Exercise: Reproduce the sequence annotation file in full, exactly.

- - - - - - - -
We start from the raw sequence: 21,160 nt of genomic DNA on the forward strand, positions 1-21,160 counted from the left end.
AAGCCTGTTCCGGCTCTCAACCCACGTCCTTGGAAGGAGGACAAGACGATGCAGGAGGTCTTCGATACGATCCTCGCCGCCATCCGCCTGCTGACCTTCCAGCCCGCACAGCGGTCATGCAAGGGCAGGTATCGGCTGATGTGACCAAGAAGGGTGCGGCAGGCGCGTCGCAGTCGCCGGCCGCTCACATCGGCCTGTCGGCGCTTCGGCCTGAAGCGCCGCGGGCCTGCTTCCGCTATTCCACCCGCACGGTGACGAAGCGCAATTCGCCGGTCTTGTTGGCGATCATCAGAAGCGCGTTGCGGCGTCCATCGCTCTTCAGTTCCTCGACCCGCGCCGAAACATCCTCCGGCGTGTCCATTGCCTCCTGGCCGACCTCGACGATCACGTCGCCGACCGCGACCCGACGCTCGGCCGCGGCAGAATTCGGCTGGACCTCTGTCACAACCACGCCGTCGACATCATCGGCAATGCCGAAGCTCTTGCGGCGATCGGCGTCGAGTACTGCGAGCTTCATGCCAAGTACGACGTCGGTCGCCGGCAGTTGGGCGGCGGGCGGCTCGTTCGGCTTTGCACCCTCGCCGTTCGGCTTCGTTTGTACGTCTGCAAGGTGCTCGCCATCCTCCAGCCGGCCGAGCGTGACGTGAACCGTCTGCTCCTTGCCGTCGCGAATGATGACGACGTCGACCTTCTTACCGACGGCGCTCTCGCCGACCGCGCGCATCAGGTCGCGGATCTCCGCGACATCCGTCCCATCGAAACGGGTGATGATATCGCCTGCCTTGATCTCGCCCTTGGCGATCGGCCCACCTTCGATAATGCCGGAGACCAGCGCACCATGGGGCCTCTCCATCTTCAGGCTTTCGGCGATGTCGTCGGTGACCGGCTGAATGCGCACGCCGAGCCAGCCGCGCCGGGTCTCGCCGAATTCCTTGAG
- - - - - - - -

We start from the raw sequence: 21,160 nt of genomic DNA on the forward strand, positions 1-21,160 counted from the left end.
AAGCCTGTTCCGGCTCTCAACCCACGTCCTTGGAAGGAGGACAAGACGATGCAGGAGGTCTTCGATACGATCCTCGCCGCCATCCGCCTGCTGACCTTCCAGCCCGCACAGCGGTCATGCAAGGGCAGGTATCGGCTGATGTGACCAAGAAGGGTGCGGCAGGCGCGTCGCAGTCGCCGGCCGCTCACATCGGCCTGTCGGCGCTTCGGCCTGAAGCGCCGCGGGCCTGCTTCCGCTATTCCACCCGCACGGTGACGAAGCGCAATTCGCCGGTCTTGTTGGCGATCATCAGAAGCGCGTTGCGGCGTCCATCGCTCTTCAGTTCCTCGACCCGCGCCGAAACATCCTCCGGCGTGTCCATTGCCTCCTGGCCGACCTCGACGATCACGTCGCCGACCGCGACCCGACGCTCGGCCGCGGCAGAATTCGGCTGGACCTCTGTCACAACCACGCCGTCGACATCATCGGCAATGCCGAAGCTCTTGCGGCGATCGGCGTCGAGTACTGCGAGCTTCATGCCAAGTACGACGTCGGTCGCCGGCAGTTGGGCGGCGGGCGGCTCGTTCGGCTTTGCACCCTCGCCGTTCGGCTTCGTTTGTACGTCTGCAAGGTGCTCGCCATCCTCCAGCCGGCCGAGCGTGACGTGAACCGTCTGCTCCTTGCCGTCGCGAATGATGACGACGTCGACCTTCTTACCGACGGCGCTCTCGCCGACCGCGCGCATCAGGTCGCGGATCTCCGCGACATCCGTCCCATCGAAACGGGTGATGATATCGCCTGCCTTGATCTCGCCCTTGGCGATCGGCCCACCTTCGATAATGCCGGAGACCAGCGCACCATGGGGCCTCTCCATCTTCAGGCTTTCGGCGATGTCGTCGGTGACCGGCTGAATGCGCACGCCGAGCCAGCCGCGCCGGGTCTCGCCGAATTCCTTGAG